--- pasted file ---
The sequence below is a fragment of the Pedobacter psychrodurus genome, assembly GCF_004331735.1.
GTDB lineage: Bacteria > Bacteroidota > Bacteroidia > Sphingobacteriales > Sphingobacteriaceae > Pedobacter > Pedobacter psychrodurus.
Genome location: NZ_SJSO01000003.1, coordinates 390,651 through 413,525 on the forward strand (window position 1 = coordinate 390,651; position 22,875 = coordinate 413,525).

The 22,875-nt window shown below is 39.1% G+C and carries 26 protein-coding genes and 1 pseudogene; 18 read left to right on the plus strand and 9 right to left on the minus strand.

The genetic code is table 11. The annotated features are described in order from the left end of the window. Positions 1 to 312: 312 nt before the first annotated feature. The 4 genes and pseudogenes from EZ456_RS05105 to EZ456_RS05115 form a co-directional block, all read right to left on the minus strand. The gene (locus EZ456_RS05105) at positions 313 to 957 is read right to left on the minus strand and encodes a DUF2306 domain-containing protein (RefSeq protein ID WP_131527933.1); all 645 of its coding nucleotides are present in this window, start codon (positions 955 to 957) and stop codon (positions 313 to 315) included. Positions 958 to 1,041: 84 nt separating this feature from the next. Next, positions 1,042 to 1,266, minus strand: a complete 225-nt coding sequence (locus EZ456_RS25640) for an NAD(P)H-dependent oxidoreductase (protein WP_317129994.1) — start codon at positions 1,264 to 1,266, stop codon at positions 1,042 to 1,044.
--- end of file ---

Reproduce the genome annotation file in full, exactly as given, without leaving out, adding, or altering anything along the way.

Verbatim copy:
The sequence below is a fragment of the Pedobacter psychrodurus genome, assembly GCF_004331735.1.
GTDB lineage: Bacteria > Bacteroidota > Bacteroidia > Sphingobacteriales > Sphingobacteriaceae > Pedobacter > Pedobacter psychrodurus.
Genome location: NZ_SJSO01000003.1, coordinates 390,651 through 413,525 on the forward strand (window position 1 = coordinate 390,651; position 22,875 = coordinate 413,525).

The 22,875-nt window shown below is 39.1% G+C and carries 26 protein-coding genes and 1 pseudogene; 18 read left to right on the plus strand and 9 right to left on the minus strand.

The genetic code is table 11. The annotated features are described in order from the left end of the window. Positions 1 to 312: 312 nt before the first annotated feature. The 4 genes and pseudogenes from EZ456_RS05105 to EZ456_RS05115 form a co-directional block, all read right to left on the minus strand. The gene (locus EZ456_RS05105) at positions 313 to 957 is read right to left on the minus strand and encodes a DUF2306 domain-containing protein (RefSeq protein ID WP_131527933.1); all 645 of its coding nucleotides are present in this window, start codon (positions 955 to 957) and stop codon (positions 313 to 315) included. Positions 958 to 1,041: 84 nt separating this feature from the next. Next, positions 1,042 to 1,266, minus strand: a complete 225-nt coding sequence (locus EZ456_RS25640) for an NAD(P)H-dependent oxidoreductase (protein WP_317129994.1) — start codon at positions 1,264 to 1,266, stop codon at positions 1,042 to 1,044.